• This handmade silk leaf produces oxygen and is ideal for space travel

    Plants are those useful green things humans cultivate from seed for food, or chop down to provide materials like paper. Most importantly, we also need the oxygen they provide to survive. A new development led by an RCA graduate student has blossomed the first oxygen-producing "man-made biological" leaf, which could be used for future space travel or to fight climate change. The "synthetic biological" leaf created by Julian Melchiorri may be a glaring oxymoron, but is perhaps the only way to explain his creation adequately. It functions wholly like a naturally-grown leaf, producing oxygen through photosynthesis and looks pretty hanging from...

  • Smouldering smartphones: a brief history of mobile phone fires and how to avoid them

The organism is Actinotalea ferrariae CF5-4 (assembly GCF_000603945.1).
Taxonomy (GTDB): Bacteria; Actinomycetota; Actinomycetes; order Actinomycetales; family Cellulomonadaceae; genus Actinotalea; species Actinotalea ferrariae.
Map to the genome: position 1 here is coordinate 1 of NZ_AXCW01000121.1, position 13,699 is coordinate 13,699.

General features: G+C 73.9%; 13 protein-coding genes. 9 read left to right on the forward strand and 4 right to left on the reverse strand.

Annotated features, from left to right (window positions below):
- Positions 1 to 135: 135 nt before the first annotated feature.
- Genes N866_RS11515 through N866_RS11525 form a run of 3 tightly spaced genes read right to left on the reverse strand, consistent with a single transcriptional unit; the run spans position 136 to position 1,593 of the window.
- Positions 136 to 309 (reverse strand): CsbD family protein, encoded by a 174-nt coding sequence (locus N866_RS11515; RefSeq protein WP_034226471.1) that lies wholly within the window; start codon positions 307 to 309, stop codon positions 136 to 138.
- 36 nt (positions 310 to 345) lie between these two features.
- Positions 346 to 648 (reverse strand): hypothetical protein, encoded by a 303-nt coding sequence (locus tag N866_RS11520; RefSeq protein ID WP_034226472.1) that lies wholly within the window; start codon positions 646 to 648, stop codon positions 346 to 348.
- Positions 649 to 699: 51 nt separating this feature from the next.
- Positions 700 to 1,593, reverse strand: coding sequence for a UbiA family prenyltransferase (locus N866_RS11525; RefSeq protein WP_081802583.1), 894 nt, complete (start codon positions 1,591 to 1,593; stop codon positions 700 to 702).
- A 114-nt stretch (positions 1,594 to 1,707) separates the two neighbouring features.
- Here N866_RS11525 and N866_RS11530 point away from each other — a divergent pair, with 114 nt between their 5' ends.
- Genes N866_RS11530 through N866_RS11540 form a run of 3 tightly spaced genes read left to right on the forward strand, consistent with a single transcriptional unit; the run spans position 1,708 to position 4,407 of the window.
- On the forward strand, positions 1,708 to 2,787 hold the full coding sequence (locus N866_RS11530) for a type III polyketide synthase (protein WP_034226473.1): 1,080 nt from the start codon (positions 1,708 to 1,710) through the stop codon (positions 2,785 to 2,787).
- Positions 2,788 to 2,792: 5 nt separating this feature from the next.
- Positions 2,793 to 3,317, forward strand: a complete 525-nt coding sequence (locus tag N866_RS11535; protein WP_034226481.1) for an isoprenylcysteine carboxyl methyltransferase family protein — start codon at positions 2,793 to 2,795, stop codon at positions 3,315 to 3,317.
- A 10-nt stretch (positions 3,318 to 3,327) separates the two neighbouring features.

Smartphones are a mixture of electronic circuitry and potentially volatile substances, or at least that's what victims of spontaneous cellphone combustion believe. There's a dotted history of sparking, fiery smartphones while simply sitting on a desk or plugged into the wall charging. Most recently, a 13-year-old American girl woke to find her Samsung Galaxy S4 smouldering under her pillow in the middle of the night. Covering the device may not be a good idea in any situation, as all electrical devices require some amount of cooling air surrounding them. Keeping a phone beneath a pillow -- mistake or not -- is...

  • The flash and the furious: 11 of the internet’s greatest custom computers